The Minister of Information, Dr Mustapha Abdul-Hamid, has stated that the Ministry of Finance is actively involved and interested in financing social protection policies in the country.
Dr Abdul-Hamid, responding to portions of a report issued by United Nations Poverty and Human Rights Expert, Professor Philip Alston, said the Ministry of Finance under the Akufo-Addo government has acted on social protection policies by making funds available for their implementation.
Professor Alston, in the report he issued after a 10 day fact-finding mission to Ghana noted that the Ministry of Finance, ‘has such limited interest in social protection’, an assertion Dr. Abdul-Hamid said government disagrees with.
Professor Alston also stated that policies being funded by the Ministry of Finance were not pertaining to social protection, but the Minister of Information noted that the conclusion was not premised on any fact.
Dr. Abdul-Hamid believes policies being implemented by government through the Ministry of Finance like the planting for food and jobs and free Senior High School were having great poverty-alleviation impact on families across the entire country.
“For the 100,000 innocent Ghanaian children from poor homes who would have otherwise dropped out after Junior High School, this policy does not show that the Government of Ghana today has, ‘such limited interest in their social protection,” he said.
Dr. Abdul-Hamid pointed out that thanks to the prioritization of social protection programmes, the Ministry of Finance has doubled the capitation grant by 100 per cent to enable children from poor families attend school at the basic level from two percent to three percent.
“Indeed he gives credence to our point when he states on page 12 of his report that, ‘there has been an increase in social protection spending by government from GH¢50m in 2016 to GH¢157.7m in 2017 and GH¢168.3m in 2018,”he added.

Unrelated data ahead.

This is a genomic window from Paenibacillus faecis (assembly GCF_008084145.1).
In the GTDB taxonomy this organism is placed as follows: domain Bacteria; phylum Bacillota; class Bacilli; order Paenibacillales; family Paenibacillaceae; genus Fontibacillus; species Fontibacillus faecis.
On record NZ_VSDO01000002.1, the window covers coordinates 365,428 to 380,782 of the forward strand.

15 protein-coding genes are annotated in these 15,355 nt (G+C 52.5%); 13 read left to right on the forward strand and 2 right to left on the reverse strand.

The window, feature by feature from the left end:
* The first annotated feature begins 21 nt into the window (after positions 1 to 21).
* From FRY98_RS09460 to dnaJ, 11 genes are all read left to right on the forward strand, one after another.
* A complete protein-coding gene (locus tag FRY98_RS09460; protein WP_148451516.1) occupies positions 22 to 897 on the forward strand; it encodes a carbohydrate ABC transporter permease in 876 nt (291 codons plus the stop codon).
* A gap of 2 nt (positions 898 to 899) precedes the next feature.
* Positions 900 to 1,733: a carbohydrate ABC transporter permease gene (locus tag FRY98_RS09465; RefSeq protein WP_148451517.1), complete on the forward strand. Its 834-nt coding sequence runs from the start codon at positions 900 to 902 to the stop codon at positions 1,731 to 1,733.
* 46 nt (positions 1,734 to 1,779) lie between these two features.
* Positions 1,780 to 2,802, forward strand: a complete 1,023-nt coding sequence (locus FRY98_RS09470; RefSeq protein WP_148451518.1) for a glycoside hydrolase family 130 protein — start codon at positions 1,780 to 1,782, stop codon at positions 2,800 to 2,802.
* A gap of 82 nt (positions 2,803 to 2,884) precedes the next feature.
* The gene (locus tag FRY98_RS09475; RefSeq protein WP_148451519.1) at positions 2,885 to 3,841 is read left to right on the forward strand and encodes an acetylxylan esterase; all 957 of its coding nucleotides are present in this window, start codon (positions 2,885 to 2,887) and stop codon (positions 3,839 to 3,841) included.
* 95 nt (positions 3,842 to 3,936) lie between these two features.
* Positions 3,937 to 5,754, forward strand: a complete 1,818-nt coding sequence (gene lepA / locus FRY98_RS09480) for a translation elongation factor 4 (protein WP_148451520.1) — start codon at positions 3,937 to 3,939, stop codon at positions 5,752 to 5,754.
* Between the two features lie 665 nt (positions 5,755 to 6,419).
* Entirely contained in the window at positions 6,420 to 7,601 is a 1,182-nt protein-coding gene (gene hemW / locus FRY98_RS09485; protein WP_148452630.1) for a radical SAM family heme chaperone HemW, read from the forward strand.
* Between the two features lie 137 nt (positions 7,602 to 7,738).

The Information Minister who also doubles as the government spokesperson said, Professor Alston’s statements that ‘little redistribution takes place through the budget’ and ‘except for health and education programmes, the rest of the budget disadvantaged the poor’ was incorrect.
“The Establishment of the Zongo Development Fund that targets especially Inner Cities and Zongo communities, redistributes wealth to the poor communities of our country that aims to improve their infrastructure base and thereby improve standards of living,” he said.
Mr. Abdul-Hamid however acknowledged the report stating, “We welcome such high powered visits by international bodies and the reports that these visits produce should help government to continue to shape and re-shape its implementation of strategies designed to tackle social injustices, reduce inequality, create wealth and contribute to the development and forward march of the country.”
The Controversial Report
Mr. Alston, in the report indicated that there was high income inequality in Ghana which had resulted in the rich getting richer and the poor becoming poorer.
Addressing the media at the end of his official visit to the Greater Accra, Northern, and Upper East regions, the UN expert explained that one in every 12 Ghanaian still lived in extreme poverty.
He said there was also low legal aid for the poor in Ghana, indicating that there was only one legal aid lawyer to about one million Ghanaians.
According to him, “Ghana is at a crossroads and must now decide whether to continue existing policies that will further enrich the wealthy and do little for the poor, or to make fiscal adjustments that would lift millions out of poverty and bring them into the agricultural economy in ways that would contribute significantly to economic growth.”
He urged the Government to prioritize social protection domestically to enable the country achieve its Sustainable Development Goals (SDGs).
Ghana, he said, had been a “champion of African democracy and a country which has achieved some important development milestones over the years.”
However, he lamented that “the benefits of record levels of economic growth experienced over the past decade have gone overwhelmingly to the wealthy, and inequality is higher than it has ever been in Ghana.”
Source: Daily Guide